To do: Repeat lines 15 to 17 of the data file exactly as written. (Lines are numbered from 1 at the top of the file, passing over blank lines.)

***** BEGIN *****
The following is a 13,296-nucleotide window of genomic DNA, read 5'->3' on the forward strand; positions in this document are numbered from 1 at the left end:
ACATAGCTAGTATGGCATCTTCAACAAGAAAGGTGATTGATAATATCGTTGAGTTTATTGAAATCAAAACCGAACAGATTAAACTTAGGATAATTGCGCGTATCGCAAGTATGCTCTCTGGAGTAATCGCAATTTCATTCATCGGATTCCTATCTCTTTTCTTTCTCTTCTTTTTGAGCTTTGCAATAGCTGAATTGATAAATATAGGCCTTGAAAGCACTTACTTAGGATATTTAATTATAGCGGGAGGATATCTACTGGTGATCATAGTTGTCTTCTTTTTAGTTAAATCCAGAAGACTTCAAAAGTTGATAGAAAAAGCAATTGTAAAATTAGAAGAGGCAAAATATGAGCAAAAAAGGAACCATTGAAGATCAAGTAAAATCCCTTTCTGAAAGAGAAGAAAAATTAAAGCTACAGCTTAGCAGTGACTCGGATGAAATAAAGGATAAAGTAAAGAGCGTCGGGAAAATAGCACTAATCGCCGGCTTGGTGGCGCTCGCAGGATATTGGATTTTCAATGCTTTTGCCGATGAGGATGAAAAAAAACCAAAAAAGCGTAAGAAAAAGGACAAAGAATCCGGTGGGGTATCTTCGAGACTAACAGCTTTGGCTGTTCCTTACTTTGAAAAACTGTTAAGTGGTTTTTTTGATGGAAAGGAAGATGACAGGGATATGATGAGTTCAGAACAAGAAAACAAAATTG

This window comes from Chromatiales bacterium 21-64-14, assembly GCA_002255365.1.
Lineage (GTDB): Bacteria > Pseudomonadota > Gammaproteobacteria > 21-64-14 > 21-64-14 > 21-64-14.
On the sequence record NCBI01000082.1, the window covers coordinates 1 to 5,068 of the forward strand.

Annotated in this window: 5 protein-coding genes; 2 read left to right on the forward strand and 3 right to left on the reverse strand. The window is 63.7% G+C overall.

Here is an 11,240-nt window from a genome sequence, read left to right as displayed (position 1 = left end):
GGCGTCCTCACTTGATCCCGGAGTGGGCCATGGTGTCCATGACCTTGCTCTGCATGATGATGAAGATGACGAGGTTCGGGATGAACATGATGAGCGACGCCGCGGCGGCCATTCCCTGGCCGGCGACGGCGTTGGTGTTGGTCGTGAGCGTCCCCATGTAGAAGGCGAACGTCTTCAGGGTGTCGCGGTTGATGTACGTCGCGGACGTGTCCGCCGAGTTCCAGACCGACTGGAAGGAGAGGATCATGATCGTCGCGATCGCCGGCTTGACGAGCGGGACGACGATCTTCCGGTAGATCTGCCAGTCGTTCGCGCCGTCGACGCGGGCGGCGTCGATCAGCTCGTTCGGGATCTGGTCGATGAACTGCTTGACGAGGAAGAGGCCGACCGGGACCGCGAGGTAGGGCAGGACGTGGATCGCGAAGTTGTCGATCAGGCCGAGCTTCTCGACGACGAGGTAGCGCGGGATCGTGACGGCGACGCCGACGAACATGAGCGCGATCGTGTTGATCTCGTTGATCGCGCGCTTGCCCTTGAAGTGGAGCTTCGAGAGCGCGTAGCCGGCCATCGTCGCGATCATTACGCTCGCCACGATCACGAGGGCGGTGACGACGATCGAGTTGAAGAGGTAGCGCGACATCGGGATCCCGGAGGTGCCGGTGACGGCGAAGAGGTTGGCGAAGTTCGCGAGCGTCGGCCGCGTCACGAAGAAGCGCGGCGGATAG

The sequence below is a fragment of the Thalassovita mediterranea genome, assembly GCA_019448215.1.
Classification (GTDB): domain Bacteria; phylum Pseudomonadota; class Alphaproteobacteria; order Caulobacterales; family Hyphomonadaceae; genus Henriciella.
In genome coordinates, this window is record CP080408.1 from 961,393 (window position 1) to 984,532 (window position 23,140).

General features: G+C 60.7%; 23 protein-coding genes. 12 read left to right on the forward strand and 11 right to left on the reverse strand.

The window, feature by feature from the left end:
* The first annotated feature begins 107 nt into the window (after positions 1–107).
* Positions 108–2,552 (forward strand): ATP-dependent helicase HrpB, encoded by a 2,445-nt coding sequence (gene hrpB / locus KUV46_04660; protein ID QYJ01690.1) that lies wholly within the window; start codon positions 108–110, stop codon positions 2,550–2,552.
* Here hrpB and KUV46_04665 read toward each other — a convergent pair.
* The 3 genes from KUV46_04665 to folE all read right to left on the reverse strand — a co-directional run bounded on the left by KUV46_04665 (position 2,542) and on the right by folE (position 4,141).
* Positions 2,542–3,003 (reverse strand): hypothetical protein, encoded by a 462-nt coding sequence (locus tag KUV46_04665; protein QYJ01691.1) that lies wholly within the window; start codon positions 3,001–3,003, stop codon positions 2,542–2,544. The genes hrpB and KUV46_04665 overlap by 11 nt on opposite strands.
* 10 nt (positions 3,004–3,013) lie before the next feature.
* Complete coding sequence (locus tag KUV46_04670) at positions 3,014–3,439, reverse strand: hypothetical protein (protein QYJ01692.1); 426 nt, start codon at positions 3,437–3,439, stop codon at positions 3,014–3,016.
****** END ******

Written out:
* Positions 108–2,552 (forward strand): ATP-dependent helicase HrpB, encoded by a 2,445-nt coding sequence (gene hrpB / locus KUV46_04660; protein ID QYJ01690.1) that lies wholly within the window; start codon positions 108–110, stop codon positions 2,550–2,552.
* Here hrpB and KUV46_04665 read toward each other — a convergent pair.
* The 3 genes from KUV46_04665 to folE all read right to left on the reverse strand — a co-directional run bounded on the left by KUV46_04665 (position 2,542) and on the right by folE (position 4,141).